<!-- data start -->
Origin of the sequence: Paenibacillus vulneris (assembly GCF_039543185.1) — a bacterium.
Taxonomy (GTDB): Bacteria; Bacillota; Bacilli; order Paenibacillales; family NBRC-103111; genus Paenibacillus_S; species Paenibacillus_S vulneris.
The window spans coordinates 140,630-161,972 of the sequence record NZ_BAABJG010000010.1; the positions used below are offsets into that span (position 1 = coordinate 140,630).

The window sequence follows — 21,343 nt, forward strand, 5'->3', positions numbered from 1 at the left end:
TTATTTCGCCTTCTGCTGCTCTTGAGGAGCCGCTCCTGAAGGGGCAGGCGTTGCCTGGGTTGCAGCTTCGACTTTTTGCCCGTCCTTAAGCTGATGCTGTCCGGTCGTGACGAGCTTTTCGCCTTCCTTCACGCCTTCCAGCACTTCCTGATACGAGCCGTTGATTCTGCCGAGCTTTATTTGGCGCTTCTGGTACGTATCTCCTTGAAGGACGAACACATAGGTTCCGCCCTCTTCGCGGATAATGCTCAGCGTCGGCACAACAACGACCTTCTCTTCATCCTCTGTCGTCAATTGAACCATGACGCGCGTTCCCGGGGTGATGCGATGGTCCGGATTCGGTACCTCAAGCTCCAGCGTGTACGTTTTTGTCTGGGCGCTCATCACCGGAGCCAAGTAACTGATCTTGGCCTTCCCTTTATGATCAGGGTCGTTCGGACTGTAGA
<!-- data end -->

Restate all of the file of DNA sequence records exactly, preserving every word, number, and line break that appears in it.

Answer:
Origin of the sequence: Paenibacillus vulneris (assembly GCF_039543185.1) — a bacterium.
Taxonomy (GTDB): Bacteria; Bacillota; Bacilli; order Paenibacillales; family NBRC-103111; genus Paenibacillus_S; species Paenibacillus_S vulneris.
The window spans coordinates 140,630-161,972 of the sequence record NZ_BAABJG010000010.1; the positions used below are offsets into that span (position 1 = coordinate 140,630).

The window sequence follows — 21,343 nt, forward strand, 5'->3', positions numbered from 1 at the left end:
TTATTTCGCCTTCTGCTGCTCTTGAGGAGCCGCTCCTGAAGGGGCAGGCGTTGCCTGGGTTGCAGCTTCGACTTTTTGCCCGTCCTTAAGCTGATGCTGTCCGGTCGTGACGAGCTTTTCGCCTTCCTTCACGCCTTCCAGCACTTCCTGATACGAGCCGTTGATTCTGCCGAGCTTTATTTGGCGCTTCTGGTACGTATCTCCTTGAAGGACGAACACATAGGTTCCGCCCTCTTCGCGGATAATGCTCAGCGTCGGCACAACAACGACCTTCTCTTCATCCTCTGTCGTCAATTGAACCATGACGCGCGTTCCCGGGGTGATGCGATGGTCCGGATTCGGTACCTCAAGCTCCAGCGTGTACGTTTTTGTCTGGGCGCTCATCACCGGAGCCAAGTAACTGATCTTGGCCTTCCCTTTATGATCAGGGTCGTTCGGACTGTAGA